John Hurrell – 31 August, 2016
This is not the sort of exhibition that needs to be carefully explained, because it either hits you on an emotional visceral level or else leaves you cold and baffled. Yet it is hard to imagine anybody genuinely flummoxed, especially when they are standing in an art gallery where such experiences are common - but perhaps they'd insist on a metaphorical layering, a detailed account of precise symbolism that is not forthcoming: a closed and final exegesis that they want neatly packaged.
18 June - 7 September 2016
In this startlingly dramatic installation by the Korean artist Jae Kang (resident in Auckland and a keen cultivator of tomatoes) the Te Uru building is mysteriously invaded by root-like polyethylene irrigation equipment - evocative concertina tubes, serpentine hoses and drip lines - hairy black clusters that emerge from the top floor ceiling in two locations to descend down through a gallery, winding corridor and the elliptical space enclosed by the angular, doglegging internal staircase. The intertwined cascading black lines finish up on the ground floor of the entrance and shop.
Surreal, sinister and (for most) amusing, Kang’s sprawling project is highly sensual and rich in associations. Gurmon Sup (black forest) also has thematic similarities to the well known Alvin Pankhurst painting, Maybe Tomorrow, owned by Dunedin Art Gallery, and winner of the 1973 Benson and Hedges Art Award, with its Triffid-like growths advancing through a lavishly wallpapered sittingroom and central fireplace. The suggestion of something living within the gallery walls is also linked to the sculptures of the Brazillian artist, Adriana Varejāo, where green-tiled partitions seem filled with meat and viscera.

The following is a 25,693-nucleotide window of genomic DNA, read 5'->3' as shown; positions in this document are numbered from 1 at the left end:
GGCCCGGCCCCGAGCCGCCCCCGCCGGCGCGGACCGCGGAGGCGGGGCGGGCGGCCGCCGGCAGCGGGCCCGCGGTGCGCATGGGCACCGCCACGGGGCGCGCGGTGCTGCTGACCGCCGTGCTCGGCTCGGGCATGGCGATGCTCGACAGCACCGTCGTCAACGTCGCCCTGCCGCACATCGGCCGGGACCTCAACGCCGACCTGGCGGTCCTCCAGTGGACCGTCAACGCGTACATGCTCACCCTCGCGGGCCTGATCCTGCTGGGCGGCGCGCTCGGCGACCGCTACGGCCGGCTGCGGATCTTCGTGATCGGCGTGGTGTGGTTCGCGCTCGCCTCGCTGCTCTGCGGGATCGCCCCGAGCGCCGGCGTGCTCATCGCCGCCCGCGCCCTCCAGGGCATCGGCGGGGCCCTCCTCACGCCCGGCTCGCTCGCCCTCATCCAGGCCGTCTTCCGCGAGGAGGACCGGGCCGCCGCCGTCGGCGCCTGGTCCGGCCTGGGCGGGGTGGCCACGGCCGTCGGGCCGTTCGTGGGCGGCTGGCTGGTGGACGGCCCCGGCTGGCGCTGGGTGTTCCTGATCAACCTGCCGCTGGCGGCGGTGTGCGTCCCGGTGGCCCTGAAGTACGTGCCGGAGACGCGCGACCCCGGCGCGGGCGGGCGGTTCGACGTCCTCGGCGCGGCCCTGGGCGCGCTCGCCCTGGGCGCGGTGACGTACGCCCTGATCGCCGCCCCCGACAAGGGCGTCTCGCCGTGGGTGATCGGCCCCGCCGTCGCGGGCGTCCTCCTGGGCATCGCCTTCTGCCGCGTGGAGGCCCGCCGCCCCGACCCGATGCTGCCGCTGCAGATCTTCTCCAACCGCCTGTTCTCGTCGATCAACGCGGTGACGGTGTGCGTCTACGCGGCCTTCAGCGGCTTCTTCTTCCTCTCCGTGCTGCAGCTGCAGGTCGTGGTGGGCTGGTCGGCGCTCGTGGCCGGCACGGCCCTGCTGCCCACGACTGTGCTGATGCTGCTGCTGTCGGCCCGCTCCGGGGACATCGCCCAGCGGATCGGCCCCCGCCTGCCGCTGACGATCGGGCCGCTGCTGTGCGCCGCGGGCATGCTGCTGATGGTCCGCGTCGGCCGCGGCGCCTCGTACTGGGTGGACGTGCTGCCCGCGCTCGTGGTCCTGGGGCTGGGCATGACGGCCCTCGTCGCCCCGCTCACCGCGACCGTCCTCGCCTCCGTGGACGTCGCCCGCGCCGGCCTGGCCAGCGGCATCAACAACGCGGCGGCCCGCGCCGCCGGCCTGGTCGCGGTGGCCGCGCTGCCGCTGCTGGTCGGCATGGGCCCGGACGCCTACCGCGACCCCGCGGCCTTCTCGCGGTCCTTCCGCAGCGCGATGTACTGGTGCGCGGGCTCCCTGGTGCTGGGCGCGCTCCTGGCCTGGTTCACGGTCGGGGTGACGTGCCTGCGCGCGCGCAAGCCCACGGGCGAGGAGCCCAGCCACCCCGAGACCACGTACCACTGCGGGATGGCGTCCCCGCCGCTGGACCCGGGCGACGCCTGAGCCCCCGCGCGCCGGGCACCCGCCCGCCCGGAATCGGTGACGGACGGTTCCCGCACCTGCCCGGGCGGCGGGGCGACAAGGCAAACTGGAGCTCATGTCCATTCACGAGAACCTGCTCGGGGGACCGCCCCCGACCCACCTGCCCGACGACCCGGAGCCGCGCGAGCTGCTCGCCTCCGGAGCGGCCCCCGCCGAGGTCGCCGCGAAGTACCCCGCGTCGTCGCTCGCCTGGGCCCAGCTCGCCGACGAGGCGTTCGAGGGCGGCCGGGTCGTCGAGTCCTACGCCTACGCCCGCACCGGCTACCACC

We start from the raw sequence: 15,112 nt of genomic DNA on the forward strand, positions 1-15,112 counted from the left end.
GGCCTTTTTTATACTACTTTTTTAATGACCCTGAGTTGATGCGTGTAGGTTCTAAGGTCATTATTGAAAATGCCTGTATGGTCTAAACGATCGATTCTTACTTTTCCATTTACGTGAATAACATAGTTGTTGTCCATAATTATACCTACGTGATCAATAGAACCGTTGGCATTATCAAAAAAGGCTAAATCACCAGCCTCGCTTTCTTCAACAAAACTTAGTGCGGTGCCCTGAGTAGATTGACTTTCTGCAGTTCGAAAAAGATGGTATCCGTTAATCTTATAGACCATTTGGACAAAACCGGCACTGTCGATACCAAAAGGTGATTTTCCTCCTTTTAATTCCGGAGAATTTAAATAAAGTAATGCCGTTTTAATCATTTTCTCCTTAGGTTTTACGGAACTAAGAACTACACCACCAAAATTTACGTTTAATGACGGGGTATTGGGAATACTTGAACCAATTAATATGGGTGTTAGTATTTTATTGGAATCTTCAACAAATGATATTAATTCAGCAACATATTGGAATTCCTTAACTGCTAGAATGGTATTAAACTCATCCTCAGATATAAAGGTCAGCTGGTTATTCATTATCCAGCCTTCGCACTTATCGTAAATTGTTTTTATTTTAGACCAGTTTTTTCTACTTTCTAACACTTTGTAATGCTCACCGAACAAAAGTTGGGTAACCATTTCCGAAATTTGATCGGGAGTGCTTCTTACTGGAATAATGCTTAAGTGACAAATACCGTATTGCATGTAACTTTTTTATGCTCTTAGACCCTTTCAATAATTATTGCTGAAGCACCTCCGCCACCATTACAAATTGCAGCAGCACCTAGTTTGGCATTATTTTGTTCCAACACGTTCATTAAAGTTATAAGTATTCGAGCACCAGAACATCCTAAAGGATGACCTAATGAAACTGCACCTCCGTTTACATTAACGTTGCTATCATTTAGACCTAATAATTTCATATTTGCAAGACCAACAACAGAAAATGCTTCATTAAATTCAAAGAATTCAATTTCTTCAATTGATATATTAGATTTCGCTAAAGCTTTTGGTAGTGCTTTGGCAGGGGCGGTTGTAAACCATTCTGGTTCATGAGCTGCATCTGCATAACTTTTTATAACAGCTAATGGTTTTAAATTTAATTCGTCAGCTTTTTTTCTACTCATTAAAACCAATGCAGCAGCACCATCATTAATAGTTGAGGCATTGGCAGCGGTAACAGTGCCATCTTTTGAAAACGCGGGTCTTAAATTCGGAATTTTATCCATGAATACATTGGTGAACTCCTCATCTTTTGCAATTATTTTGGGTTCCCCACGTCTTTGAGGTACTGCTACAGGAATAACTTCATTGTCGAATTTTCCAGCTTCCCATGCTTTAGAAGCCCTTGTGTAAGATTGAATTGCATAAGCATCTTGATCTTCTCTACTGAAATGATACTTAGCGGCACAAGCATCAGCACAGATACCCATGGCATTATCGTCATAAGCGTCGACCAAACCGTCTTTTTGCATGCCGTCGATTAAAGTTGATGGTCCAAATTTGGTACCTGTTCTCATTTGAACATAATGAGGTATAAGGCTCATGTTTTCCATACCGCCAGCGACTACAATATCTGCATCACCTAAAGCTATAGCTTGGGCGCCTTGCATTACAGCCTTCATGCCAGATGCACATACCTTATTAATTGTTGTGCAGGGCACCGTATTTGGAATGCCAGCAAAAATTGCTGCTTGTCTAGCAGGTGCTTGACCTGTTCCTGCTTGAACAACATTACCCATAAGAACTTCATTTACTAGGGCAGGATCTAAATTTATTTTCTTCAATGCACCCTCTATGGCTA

Kang’s version though, avoids any suggestion of being a Duchampian readymade (if you thought that) by its irrigation accessories clearly not being brand new. Dirt is conspicuous in its grooves as an indicator of recycling; traces of smeared mud are crucial as signs of an eco-friendly, non-wastage sensibility.
Like an earlier inflatable Seung Yul Oh installation, Gurmon Sup has a wonderful way of exploiting the spiralling centripetal characteristics of the Te Uru architecture, especially when thought about in vertical cross-section. The Seung Yul Oh show had a strong maternal presence, like a massive, soft, yolk-coloured breast, but this show is dark, fragmented and penetrating. This can be seen as pertaining to hairy roots, grasping octopi, and perhaps nasty scampering millipedes. And although the photographs above feature the main room at the top (with its clusters, stacks and droopy protuberances) the most interesting aspects of the exhibition are around the yellow stairway: when you are looking down or up. The show really seems to have invaded the building’s core.
This is not the sort of exhibition that needs to be carefully explained, because it either hits you on an emotional visceral level or else leaves you cold and baffled. Yet it is hard to imagine anybody genuinely flummoxed, especially when they are standing in an art gallery where such experiences are common - but perhaps they’d insist on a metaphorical layering, a detailed account of precise symbolism that is not forthcoming: a closed and final exegesis that they want neatly packaged.
A walk-through immersive drawing on four floors, it displays graphic and sculptural sensibilities combined.
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